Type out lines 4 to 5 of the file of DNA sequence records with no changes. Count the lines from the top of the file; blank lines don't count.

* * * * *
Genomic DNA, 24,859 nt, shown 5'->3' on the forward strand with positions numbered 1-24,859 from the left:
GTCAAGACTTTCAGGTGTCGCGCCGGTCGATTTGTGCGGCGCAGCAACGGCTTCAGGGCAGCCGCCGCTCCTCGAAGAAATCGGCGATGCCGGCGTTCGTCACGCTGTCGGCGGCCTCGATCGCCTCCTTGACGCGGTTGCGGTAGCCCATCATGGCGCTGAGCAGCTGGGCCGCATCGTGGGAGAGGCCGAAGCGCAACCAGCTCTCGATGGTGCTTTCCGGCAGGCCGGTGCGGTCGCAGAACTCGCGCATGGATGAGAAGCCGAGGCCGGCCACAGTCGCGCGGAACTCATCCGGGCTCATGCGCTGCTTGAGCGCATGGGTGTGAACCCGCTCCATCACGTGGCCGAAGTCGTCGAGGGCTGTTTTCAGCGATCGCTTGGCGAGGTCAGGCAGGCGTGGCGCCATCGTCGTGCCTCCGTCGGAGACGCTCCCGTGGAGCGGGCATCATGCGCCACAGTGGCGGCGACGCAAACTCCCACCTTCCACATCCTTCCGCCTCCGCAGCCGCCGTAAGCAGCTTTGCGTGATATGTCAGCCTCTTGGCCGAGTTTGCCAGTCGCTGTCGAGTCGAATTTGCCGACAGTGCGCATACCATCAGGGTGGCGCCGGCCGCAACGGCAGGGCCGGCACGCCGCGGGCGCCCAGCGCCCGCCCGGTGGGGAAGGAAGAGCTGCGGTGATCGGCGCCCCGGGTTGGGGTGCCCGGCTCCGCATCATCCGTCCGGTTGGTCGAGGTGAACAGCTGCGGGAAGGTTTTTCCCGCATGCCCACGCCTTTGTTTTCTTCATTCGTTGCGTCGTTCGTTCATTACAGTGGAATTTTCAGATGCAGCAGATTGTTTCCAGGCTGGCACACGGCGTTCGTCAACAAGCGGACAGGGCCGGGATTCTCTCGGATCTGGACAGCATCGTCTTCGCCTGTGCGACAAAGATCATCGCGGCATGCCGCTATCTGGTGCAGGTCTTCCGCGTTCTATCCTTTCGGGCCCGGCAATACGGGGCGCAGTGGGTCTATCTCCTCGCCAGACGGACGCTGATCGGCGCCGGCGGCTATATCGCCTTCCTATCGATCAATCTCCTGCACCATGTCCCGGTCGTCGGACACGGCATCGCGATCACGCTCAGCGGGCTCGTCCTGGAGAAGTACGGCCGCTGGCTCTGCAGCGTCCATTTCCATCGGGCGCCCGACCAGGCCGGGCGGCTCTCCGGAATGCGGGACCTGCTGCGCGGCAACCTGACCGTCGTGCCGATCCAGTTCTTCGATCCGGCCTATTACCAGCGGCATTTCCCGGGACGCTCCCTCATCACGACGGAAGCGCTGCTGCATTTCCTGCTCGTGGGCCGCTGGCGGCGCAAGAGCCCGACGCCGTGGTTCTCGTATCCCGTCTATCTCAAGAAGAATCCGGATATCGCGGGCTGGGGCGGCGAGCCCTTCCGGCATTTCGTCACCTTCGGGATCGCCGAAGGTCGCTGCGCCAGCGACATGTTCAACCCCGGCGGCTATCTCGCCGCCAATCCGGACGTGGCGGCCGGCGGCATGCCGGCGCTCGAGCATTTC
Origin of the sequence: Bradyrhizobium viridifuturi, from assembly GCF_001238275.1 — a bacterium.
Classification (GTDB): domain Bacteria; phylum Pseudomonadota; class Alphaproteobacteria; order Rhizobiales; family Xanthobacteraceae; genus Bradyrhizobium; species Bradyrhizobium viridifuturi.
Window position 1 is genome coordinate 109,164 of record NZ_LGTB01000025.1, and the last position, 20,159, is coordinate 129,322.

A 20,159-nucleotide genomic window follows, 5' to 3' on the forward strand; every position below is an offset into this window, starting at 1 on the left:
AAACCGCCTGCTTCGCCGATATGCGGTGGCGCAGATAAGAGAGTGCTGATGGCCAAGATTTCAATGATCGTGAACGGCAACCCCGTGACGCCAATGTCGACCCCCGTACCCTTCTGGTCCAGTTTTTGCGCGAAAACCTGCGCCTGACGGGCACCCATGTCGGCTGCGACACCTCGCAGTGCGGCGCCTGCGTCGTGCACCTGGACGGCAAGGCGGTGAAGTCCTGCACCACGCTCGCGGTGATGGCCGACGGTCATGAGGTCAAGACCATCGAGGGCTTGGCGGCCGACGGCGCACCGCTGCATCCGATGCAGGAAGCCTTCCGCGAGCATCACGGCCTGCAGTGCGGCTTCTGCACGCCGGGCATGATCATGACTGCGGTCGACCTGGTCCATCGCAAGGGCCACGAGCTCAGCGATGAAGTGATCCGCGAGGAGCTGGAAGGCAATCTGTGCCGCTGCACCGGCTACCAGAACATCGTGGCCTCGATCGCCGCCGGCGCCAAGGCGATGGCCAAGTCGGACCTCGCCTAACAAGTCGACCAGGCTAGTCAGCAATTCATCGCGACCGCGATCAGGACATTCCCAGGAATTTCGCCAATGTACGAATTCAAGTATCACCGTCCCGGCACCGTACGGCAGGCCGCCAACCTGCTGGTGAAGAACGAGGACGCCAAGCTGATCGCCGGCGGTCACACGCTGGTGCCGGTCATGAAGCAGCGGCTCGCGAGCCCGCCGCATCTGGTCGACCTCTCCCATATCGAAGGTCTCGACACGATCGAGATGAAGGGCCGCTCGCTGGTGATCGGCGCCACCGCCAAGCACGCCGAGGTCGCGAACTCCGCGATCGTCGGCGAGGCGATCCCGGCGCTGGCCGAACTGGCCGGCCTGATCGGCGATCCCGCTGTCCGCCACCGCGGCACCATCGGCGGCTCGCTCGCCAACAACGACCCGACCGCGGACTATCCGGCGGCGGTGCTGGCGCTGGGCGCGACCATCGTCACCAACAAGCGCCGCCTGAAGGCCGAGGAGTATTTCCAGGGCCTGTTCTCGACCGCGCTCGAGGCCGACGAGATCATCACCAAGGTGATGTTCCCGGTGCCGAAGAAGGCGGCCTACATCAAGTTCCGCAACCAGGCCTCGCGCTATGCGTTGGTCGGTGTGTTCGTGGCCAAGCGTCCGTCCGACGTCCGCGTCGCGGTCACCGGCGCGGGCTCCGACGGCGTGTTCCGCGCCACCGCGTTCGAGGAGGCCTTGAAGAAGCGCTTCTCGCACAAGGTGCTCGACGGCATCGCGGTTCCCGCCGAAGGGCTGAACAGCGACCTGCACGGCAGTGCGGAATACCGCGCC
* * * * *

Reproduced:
Classification (GTDB): domain Bacteria; phylum Pseudomonadota; class Alphaproteobacteria; order Rhizobiales; family Xanthobacteraceae; genus Bradyrhizobium; species Bradyrhizobium viridifuturi.
Window position 1 is genome coordinate 109,164 of record NZ_LGTB01000025.1, and the last position, 20,159, is coordinate 129,322.